Australian Treasurer Wayne Swan extended the term of Reserve Bank Governor Glenn Stevens as the government seeks stability five months before an election.
Stevens’s seven-year term was set to end Sept. 17, just three days after the election, and was extended by three years at the governor’s request, Swan told reporters in Canberra today. He named Kathryn Fagg a member of the central bank board for a five-year term from May 7, replacing Jillian Broadbent.
“The risk was that it became a political football and that would be something that was negative for markets, but this gives certainty,” said Paul Bloxham, chief Australia economist at HSBC Holdings Plc and a former RBA economist. “He’s widely seen as a strong central bank governor from a global perspective.”
Stevens, 55, lowered the benchmark interest rate by 1.75 percentage points in the 14 months through December to rebalance a two-speed economy as mining regions thrive off Chinese demand while manufacturers struggle under the strength of the local currency. Since taking the helm in 2006, he has presided over annual inflation that’s averaged within the RBA’s target range and unemployment near 5 percent as the world’s 12th-largest economy extended a recession-free era to 21 years.
“There’s no doubt that Glenn has made an enormous contribution to Australia’s economic performance and financial stability since his appointment seven years ago,” Swan said. “He is in particular recognized around the world as a key policy maker and one of the best.”
The currency was little changed after the announcement, trading at $1.0457 at 4 p.m., extending its period above parity with the U.S. dollar to nine months, the longest stretch since it was freely floated in 1983.
Under the Reserve Bank Act, the treasurer names the governor and his No. 2 for terms of as long as seven years. Opposition finance spokesman Andrew Robb had said in January that Prime Minister Julia Gillard’s government should hold off announcing the next central bank chief until after the election.
Swan’s announcement today sought to douse a succession debate that risked unsettling investors in the pre-election period. Opposition Treasury spokesman Joe Hockey said the Liberal-National Coalition should have been consulted.
A “consultative phone call” would have “removed any perception of political game playing by the government,” Hockey wrote in an emailed statement.
Earning almost A$1 million ($1.05 million) a year as governor, Stevens’s 4.25 percentage points of rate cuts helped Australia avoid recession during the global slump of 2009.
Stevens’s “intellect, integrity and calm leadership have been critical to the on-going strength of our banking system and our economy more broadly,” said Ian Narev, chief executive officer of Commonwealth Bank of Australia, the nation’s biggest lender. “We all benefit from his willingness to serve another term.”
Stevens was one of six central bankers given a top grade in a 2012 ranking by Global Finance magazine based on their ability to control inflation, achieve growth goals, maintain a stable currency and manage interest rates. It was the fourth straight year he received an ‘A’ in the evaluation.
Even so, Stevens’s term hasn’t been without controversy. The governor testified to a parliamentary panel last year as lawmakers investigate corruption allegations at the RBA’s note-printing units in the biggest scandal at the central bank since it gained independence in 1996.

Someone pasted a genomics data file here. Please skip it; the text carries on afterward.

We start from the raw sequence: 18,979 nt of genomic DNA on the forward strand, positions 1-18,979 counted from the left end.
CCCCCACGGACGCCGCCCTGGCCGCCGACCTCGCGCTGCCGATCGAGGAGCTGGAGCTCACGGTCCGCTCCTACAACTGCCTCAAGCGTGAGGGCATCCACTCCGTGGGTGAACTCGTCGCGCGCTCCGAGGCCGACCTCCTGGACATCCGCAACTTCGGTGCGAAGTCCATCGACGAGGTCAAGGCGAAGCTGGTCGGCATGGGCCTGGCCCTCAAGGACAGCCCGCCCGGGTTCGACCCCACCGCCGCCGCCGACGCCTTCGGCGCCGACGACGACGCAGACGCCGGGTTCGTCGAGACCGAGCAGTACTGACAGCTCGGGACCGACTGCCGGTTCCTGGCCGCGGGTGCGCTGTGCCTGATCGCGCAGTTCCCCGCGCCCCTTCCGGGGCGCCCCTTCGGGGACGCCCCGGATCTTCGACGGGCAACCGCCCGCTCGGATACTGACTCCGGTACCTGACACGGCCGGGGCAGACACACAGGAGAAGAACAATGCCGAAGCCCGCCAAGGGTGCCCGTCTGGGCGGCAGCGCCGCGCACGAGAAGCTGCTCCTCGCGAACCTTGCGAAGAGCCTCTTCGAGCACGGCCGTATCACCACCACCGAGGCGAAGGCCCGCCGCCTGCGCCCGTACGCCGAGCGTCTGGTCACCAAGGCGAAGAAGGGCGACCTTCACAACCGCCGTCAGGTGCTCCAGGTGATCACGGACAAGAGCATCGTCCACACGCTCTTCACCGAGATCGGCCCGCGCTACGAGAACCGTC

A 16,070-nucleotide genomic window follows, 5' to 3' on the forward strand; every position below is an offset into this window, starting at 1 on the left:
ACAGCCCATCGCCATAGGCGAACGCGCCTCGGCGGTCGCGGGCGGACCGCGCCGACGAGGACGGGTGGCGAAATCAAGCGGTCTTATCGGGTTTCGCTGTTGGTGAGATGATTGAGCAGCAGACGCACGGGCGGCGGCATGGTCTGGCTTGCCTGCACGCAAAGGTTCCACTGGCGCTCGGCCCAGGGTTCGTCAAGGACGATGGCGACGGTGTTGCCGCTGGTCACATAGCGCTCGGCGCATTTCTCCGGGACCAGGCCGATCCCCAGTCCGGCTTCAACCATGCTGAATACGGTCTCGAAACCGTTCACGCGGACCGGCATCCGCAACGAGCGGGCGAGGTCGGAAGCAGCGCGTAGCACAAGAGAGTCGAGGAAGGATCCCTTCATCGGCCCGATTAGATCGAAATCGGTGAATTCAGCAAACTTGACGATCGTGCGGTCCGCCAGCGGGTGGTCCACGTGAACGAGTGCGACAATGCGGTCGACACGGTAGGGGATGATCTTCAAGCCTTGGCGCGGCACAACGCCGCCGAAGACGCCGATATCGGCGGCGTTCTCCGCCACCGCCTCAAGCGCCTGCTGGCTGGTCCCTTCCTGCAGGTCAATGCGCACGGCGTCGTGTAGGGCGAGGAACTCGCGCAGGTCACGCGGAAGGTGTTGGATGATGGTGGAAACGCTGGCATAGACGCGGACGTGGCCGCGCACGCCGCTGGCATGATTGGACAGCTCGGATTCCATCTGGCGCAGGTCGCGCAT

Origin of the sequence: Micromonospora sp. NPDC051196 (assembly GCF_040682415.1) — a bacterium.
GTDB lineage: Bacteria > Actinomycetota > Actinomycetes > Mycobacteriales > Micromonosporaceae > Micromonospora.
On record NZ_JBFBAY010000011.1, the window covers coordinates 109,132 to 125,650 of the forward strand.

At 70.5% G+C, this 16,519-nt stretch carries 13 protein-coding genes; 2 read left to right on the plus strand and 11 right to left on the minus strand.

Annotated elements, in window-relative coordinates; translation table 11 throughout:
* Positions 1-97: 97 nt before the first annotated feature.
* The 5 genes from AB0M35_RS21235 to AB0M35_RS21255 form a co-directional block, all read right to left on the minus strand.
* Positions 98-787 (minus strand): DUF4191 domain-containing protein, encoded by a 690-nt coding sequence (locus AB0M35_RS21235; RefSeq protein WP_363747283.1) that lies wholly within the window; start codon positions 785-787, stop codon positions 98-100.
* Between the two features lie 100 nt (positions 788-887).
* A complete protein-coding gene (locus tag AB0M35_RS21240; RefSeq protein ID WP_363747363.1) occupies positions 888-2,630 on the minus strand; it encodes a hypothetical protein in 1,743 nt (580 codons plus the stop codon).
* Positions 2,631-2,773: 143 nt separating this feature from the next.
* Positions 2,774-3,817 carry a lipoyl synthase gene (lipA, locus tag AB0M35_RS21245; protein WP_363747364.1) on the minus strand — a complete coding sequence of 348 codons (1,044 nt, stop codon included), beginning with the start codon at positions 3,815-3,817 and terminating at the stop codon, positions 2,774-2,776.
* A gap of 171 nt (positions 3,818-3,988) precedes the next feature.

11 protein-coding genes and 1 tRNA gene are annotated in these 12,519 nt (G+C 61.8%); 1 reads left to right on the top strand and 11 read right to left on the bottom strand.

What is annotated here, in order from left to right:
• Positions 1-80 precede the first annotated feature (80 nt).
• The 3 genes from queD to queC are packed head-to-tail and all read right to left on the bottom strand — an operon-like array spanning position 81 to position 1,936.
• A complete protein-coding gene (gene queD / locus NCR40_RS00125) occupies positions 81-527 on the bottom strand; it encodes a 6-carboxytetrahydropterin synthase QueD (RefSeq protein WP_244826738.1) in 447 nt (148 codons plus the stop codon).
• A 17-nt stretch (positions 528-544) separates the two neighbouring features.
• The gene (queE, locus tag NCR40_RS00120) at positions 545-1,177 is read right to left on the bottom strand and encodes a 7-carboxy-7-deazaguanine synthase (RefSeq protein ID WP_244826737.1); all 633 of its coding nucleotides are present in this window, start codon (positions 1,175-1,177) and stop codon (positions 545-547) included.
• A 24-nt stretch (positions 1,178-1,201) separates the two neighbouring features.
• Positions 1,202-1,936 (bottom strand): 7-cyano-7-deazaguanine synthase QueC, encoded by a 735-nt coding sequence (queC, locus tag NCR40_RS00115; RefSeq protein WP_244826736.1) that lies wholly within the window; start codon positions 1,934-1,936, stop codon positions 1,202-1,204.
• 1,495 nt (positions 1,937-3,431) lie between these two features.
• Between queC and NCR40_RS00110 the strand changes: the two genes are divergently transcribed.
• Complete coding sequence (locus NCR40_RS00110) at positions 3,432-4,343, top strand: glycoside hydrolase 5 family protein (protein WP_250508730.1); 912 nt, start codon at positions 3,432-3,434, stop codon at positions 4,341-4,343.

The workings of the RBA are less transparent than those of its counterparts in the U.S., Japan, and the euro region, with only Stevens and his deputy allowed to speak on monetary policy issues. Stevens also doesn’t hold news conferences, unlike his peers at central banks in those areas and in the U.K., South Korea, Mexico, Chile, Peru, Colombia and Canada.
Australia’s central bank doesn’t vote on rate decisions -- coming to a decision by consensus -- and doesn’t reveal what members said at the meeting. Under his tenure, the bank did in December 2007 start releasing minutes of board meetings and publishing a statement to explain its decisions after each monthly gathering.
Swan’s appointment today of Fagg, a former senior executive at BlueScope Steel Ltd. and Australia & New Zealand Banking Group Ltd., means three women remain on the RBA’s nine-person rate-setting board. That compares with ratios of four out of 12 voting members on the U.S. Federal Open Market Committee and one out of nine on the Bank of Japan’s Policy Board.
Stevens joined the central bank in 1980 and headed several divisions before becoming an assistant governor in 1996 and deputy governor in 2001. He gained a bachelors degree with honors in economics from the University of Sydney and a masters from the University of Western Ontario in Canada.
The governor’s predecessor Ian Macfarlane was appointed to a shortened, three-year second term in 2003 at his own request, according to the then-Treasurer Peter Costello. Macfarlane and Herbert Coombs, who served an 8 1/2-year term as the bank’s first governor, are the only heads of the central bank to have served for more than seven years.
Stevens’s additional three years will allow for a smooth transition to his deputy, Philip Lowe, who became the No. 2 official at the central in February last year, said Annette Beacher, head of Asia-Pacific research for TD Securities Inc. in Singapore. Stevens served about five years as deputy before replacing Macfarlane.
Swan’s extension of Stevens’s term “eliminates any possibility of it being interpreted as a ‘political appointment,’ and should be a decision welcomed by Australian and offshore investors alike,” Beacher said.
Swan also announced he would recommend Wayne Byres as chair of the Australian Prudential Regulation Authority.